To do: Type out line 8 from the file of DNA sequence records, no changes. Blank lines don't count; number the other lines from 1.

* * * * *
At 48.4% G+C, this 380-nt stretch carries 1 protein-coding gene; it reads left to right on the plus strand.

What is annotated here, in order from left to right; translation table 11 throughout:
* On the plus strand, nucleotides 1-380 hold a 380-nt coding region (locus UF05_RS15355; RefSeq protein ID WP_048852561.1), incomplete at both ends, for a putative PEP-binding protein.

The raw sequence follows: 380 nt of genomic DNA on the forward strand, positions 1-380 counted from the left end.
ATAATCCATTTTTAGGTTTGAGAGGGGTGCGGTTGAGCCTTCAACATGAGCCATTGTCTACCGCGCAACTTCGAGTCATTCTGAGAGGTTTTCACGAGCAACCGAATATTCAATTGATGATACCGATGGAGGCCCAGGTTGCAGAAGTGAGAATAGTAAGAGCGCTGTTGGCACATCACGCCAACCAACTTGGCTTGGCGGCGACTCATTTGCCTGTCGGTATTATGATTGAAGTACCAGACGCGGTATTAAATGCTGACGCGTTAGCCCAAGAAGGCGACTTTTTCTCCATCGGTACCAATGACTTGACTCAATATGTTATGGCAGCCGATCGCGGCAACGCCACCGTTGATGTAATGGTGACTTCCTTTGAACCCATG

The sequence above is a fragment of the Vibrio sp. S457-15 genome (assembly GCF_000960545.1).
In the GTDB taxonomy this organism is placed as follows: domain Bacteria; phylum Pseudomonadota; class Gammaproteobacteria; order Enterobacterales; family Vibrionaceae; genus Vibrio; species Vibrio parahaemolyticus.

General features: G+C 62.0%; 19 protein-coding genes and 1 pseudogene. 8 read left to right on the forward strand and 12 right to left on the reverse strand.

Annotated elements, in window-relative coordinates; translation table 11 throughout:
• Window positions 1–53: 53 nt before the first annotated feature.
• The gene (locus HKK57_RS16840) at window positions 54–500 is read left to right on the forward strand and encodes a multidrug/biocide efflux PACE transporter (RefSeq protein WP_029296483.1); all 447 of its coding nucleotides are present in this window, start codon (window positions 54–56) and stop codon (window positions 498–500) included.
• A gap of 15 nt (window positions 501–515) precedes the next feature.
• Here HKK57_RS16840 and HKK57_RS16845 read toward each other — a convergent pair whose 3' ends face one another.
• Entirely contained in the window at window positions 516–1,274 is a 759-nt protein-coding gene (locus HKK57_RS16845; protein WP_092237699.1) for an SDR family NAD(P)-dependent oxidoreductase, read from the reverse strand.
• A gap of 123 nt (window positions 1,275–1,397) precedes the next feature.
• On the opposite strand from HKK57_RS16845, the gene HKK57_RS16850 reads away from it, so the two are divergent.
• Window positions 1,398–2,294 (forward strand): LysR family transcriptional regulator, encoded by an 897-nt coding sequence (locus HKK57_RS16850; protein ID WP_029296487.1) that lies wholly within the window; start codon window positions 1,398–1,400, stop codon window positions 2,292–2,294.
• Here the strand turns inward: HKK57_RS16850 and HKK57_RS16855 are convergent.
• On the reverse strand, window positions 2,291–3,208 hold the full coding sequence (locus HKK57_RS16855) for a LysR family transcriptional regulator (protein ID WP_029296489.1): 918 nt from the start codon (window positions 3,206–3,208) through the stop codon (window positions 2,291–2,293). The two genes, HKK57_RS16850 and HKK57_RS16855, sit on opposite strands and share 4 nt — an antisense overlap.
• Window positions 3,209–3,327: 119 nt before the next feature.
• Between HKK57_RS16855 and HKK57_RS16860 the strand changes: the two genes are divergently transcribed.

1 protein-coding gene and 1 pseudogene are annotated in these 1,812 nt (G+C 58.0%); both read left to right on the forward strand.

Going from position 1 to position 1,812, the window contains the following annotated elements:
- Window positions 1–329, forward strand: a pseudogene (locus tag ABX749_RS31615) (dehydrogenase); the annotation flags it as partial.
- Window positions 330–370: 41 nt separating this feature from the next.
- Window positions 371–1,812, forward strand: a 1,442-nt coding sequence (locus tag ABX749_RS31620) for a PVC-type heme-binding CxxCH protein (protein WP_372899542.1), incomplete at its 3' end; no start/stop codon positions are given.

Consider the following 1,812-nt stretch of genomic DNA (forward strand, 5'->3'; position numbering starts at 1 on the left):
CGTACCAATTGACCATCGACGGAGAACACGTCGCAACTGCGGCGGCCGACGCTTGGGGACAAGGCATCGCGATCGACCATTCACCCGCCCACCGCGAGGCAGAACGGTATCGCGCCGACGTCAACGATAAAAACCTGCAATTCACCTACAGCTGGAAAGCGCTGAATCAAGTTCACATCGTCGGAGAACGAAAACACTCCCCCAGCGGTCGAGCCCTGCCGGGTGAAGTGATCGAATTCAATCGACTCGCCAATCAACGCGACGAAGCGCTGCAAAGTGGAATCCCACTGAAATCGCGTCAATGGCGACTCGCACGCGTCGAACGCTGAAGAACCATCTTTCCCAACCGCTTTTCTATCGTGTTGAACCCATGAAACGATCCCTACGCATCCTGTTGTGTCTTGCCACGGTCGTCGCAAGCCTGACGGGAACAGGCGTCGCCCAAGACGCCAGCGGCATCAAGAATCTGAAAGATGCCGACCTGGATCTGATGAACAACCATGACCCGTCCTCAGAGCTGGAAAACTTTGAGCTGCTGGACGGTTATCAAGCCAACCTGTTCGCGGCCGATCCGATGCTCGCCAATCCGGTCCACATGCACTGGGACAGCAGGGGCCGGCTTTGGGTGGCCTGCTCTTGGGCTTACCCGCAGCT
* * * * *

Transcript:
General features: G+C 62.0%; 19 protein-coding genes and 1 pseudogene. 8 read left to right on the forward strand and 12 right to left on the reverse strand.